12. Hans Se Kop

Ac­com­pa­nied by trail guide, cy­cling coach and for­mer pro­fes­sional moun­tain biker Lance Stephen­son, Bi­cy­cling tack­led the ma­jes­tic Hans se Kop climb in Grabouw.

Bicycling WOW Rides - - Contents -

The colos­sal moun­tains that bor­der the small town of Grabouw are known to strike fear into the legs of moun­tain bik­ers from all over the world. Groen­land­berg and Nuwe­berg are two such peaks – riders of the Absa Cape Epic will know them well; but to­day, we’re headed to a lesser-known but equally dif­fi­cult climb: Hans se Kop.

Hans se Kop is the only ac­ces­si­ble sum­mit in the Western Cape that pro­vides 360-de­gree vis­tas of the greater Cape Town area and the Over­berg re­gion. The views from the top are un­like any­thing you’ve ever seen in this coun­try, and it could eas­ily pass for one of the mono­lithic Hors caté­gorie climbs of the Tour de France. Again, Europe springs to mind – is this France? Or Switzer­land? The dis­tant view of Ta­ble Moun­tain reaf­firms that in ac­tual fact, we’re in Africa.

Join­ing me to­day is Lance Stephen­son. I’ve known Lance for years. We first met when I was a stu­dent, help­ing with de­liv­er­ies at Om­nico Im­porters. Lance was a pro moun­tain biker for the GT Team at the time, and we quickly be­came friends, partly due to our shared (and twisted) sense of hu­mour. He’s done it all – in­clud­ing run­ning the highly suc­cess­ful Epic Bike Shop, be­fore de­cid­ing to take up coach­ing for Daisy­way Coach­ing Sys­tems. He’s also a trail guide. There isn’t any­one more at home in this re­gion than Mr Stephen­son him­self; he knows every rock, stone and bush. And right­fully so – this his back yard and his play­ground, af­ter all. This morn­ing we’re headed for an amaz­ing ad­ven­ture that will take in more than 1 000m of ver­ti­cal gain, be­fore drop­ping into the sin­gle­track net­work of the A-Z trails.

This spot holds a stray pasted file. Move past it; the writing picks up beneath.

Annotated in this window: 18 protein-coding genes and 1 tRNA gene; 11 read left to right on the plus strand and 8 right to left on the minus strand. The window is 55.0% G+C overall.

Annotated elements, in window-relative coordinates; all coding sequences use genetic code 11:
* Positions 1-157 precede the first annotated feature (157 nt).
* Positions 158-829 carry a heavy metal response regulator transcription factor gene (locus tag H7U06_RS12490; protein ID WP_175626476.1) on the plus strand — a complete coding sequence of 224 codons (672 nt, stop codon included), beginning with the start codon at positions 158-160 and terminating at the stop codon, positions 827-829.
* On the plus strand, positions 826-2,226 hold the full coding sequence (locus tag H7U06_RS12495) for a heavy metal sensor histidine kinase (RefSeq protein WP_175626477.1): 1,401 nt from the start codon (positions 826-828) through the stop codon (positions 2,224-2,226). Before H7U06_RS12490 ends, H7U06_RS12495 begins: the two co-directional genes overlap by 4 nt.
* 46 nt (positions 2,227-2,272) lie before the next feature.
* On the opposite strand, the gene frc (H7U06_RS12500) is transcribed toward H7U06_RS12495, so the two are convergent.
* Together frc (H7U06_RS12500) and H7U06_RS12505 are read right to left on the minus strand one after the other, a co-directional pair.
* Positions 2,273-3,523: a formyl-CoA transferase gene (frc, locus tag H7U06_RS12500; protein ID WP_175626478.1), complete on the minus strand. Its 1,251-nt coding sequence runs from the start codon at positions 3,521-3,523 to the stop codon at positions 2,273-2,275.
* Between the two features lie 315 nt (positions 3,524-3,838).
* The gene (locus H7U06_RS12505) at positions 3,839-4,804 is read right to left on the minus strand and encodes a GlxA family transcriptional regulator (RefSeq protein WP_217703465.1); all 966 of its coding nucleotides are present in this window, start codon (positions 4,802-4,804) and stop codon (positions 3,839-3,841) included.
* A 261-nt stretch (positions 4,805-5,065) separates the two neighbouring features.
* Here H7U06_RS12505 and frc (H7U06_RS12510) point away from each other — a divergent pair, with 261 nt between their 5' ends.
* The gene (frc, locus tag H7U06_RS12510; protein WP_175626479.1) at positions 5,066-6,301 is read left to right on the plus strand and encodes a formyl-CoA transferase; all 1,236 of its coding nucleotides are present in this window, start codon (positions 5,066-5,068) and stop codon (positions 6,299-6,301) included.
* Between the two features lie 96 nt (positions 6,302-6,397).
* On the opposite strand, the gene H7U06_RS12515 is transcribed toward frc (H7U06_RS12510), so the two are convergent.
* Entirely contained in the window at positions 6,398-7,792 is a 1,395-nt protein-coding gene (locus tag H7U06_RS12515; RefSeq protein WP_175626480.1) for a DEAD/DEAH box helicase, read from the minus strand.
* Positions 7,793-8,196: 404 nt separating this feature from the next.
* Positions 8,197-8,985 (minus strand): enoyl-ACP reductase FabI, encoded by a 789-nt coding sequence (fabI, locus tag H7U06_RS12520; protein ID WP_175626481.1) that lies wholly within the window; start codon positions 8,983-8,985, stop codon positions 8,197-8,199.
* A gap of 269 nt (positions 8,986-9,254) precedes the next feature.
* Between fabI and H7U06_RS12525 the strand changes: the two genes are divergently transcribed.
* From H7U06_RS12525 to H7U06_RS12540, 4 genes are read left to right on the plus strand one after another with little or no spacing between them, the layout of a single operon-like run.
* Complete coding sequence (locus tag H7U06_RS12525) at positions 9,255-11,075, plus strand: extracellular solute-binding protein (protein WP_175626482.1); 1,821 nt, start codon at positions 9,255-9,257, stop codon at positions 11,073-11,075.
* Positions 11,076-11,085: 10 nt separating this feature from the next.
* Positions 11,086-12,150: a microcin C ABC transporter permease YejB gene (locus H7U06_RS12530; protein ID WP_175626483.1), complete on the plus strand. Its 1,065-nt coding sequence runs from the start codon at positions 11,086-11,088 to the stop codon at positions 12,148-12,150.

Hans se Kop has to be one of the Cape’s best-kept se­crets. A lot of riders reckon the Tokai Mast climb is one of the tough­est and most re­ward­ing as­cents in the coun­try, but I beg to dif­fer. There are many vari­ables that make Hans tougher – such as the ex­treme fluc­tu­a­tions in tem­per­a­ture and wind ve­loc­ity. To­day the weath­er­man has pre­dicted a max­i­mum of 33°C, but right now it’s freez­ing out­side. Well; for